Some of us have been on the sellers side of the table at a fleamarket as well as the buyers side. For the buyer, following one simple rule goes a long way in purchase satisfaction and has the potential to identify unscrupulous sellers. A typical dialogue might sound like this :
"Mind if I open it up and take a look?" "Could we take this to a place where we can plug it in and try it out? "The real clincher is "Can I have your name and phone number so if I have a problem I can call you and resolve it?" Anybody who won't co- operate with those requests may be consciously disguising the true condition of the goods. At that point, it would be best to say "Not interested!" and walk away.
Few people at fleamarkets are comfortable in attempting the big 'lie'. Many vendors, however, might overstate the condition of the equipment in order to promote a quick sale. Unless the vendor is perfectly honest, statements of condition should be downgraded. In other words, CAVEAT EMPTOR. Listed below, are many popular phrases that can be heard at flea markets and what some of the phrases could potentially mean:
"Worked last time I turned it on" or "I don't know if it works".
Translation: It doesn't work now.
"It has a problem with ..."
Translation: The seller only mentions this because it's obvious to the most casual observer. There are other problems of course, but you can't see them.
"It has a MINOR problem with ..."
Translation: The seller couldn't fix it, either because the cost was prohibitive, he didn't have the expertise or parts are unavailable.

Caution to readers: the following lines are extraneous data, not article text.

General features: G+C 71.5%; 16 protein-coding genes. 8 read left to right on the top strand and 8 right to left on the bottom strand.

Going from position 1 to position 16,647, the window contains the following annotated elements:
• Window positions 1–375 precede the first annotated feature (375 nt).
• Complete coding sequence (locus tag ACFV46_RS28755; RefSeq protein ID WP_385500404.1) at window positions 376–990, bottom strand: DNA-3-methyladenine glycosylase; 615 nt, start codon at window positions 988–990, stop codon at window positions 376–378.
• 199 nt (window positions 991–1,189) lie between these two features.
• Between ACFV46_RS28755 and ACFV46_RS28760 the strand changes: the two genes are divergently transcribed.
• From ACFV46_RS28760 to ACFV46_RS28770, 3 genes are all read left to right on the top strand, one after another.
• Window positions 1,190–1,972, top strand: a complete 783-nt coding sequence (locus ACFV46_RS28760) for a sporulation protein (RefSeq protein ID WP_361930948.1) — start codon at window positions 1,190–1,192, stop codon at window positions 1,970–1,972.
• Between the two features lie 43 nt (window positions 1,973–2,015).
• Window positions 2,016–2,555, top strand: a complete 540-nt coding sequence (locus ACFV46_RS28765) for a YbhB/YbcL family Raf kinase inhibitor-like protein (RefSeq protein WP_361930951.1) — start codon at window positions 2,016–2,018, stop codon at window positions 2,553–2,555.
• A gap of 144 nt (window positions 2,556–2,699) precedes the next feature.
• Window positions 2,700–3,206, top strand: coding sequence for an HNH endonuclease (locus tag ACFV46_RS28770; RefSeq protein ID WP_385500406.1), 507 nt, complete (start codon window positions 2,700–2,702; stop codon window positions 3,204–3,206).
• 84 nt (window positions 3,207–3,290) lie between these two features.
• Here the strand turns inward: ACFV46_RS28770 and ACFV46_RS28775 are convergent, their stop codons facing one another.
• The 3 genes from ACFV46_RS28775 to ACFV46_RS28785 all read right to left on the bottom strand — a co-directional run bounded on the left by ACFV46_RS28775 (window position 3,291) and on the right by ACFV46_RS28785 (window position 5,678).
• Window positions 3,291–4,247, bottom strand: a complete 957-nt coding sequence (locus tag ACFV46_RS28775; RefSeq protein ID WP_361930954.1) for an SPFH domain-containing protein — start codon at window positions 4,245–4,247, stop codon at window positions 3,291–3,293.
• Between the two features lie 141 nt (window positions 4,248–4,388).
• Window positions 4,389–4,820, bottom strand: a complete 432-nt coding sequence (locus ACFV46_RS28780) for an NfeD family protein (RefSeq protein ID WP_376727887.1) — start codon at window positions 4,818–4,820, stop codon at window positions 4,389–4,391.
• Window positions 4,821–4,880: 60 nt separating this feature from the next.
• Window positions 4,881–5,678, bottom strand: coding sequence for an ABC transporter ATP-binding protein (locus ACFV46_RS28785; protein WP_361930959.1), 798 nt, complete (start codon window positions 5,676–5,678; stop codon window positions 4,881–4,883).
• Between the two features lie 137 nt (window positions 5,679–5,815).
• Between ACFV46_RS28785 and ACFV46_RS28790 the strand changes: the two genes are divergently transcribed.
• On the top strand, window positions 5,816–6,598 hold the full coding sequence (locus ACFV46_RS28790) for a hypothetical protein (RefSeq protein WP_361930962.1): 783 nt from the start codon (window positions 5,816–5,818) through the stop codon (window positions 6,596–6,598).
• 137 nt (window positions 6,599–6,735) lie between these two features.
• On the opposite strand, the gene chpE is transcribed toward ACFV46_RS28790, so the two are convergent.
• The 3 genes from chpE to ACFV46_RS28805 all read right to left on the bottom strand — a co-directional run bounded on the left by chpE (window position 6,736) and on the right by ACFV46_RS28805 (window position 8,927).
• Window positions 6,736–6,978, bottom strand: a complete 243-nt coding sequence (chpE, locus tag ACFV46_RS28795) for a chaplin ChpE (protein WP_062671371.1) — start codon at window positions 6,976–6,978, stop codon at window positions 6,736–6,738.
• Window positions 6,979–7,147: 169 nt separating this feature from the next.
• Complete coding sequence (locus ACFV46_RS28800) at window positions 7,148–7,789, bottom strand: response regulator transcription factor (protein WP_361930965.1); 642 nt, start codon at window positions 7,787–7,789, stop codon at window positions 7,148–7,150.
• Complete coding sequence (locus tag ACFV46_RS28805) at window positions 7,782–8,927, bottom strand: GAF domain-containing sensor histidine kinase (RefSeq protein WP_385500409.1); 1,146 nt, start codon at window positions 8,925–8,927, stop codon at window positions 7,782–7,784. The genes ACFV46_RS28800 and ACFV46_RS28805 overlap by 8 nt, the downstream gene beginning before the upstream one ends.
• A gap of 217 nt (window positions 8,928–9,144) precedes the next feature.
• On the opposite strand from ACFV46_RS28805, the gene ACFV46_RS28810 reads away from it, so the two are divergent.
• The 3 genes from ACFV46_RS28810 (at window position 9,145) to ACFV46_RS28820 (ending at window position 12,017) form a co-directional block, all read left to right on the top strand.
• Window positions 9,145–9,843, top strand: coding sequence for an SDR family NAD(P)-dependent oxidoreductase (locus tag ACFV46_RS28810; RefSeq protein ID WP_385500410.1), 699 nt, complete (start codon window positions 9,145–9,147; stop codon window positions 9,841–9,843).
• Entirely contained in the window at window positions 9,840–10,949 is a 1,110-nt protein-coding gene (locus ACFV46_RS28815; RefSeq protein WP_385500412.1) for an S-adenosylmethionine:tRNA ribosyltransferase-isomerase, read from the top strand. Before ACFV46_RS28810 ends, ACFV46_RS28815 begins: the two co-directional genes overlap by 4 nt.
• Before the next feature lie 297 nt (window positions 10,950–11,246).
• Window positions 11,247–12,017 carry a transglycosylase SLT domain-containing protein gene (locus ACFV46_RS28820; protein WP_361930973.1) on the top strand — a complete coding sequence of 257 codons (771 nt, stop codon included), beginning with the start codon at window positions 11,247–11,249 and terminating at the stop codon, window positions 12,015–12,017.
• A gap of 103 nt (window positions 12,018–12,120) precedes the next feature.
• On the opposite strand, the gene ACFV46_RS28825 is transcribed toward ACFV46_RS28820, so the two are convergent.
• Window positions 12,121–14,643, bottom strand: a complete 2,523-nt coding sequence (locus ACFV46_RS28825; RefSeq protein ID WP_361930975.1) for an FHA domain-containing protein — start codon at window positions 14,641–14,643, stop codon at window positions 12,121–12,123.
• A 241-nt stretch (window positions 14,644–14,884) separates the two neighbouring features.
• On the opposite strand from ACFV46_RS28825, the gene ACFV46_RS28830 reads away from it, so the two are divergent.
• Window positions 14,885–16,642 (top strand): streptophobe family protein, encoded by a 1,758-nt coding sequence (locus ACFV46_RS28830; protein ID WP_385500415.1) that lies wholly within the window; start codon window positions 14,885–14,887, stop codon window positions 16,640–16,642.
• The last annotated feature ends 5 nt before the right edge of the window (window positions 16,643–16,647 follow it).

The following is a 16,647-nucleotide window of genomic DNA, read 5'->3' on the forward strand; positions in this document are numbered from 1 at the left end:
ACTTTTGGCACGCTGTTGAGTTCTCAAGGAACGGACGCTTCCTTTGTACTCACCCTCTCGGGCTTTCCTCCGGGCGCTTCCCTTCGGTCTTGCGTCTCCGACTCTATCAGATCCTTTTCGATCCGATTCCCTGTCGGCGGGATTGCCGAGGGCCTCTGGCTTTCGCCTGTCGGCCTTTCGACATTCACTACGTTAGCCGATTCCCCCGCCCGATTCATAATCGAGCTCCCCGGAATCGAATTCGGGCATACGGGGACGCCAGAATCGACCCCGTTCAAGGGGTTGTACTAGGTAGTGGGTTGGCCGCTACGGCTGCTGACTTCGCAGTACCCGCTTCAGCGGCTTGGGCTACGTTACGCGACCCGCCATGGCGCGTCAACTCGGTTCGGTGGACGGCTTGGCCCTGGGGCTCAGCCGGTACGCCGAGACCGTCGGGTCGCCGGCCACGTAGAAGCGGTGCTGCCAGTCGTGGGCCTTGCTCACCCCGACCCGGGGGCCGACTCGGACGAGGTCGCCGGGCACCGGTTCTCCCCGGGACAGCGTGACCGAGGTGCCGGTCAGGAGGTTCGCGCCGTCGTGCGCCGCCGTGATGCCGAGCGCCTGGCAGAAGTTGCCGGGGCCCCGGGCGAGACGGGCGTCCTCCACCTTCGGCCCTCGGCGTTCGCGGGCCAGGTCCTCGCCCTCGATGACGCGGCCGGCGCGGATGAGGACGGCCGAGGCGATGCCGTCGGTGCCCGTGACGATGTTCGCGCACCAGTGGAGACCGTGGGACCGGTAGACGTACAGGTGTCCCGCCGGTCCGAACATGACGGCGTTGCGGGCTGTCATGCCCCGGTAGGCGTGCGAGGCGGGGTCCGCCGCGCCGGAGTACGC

Translation: Caveat Emptor.
"It might need a bit of tweaking."
Translation: Marconi himself couldn't fix it, much less align it.
"It was used in government service."
Translation: After the government technician tried to solder the loose connections with an acetylene torch, it was stored outdoors on a wooden pallet during the winter season.
"The dial drive may need lubricating."
Translation: The gears are stripped and all the setscrews are hopelessly frozen.
"I plugged it in to check that it lights up."
Translation: The light came from the two foot high flames.
"The audio sounds great."
Translation: The 60Hz hum is faithfully reproduced.
"I'm selling it because I have two of them."
Translation: I'm getting rid of my parts radio.
"You won't find one at a better price."
Translation: "Better", in this case, meaning from the point of view of the seller.
"There are a couple of other people interested in it."
Translation: Someone sat on it briefly to tie his shoelaces while walking past the table.
Many thanks to Jim Garland W8ZR, Bill Sorsby N5BU and Kim Herron of the 'Boatanchor' Internet group for sharing their experiences.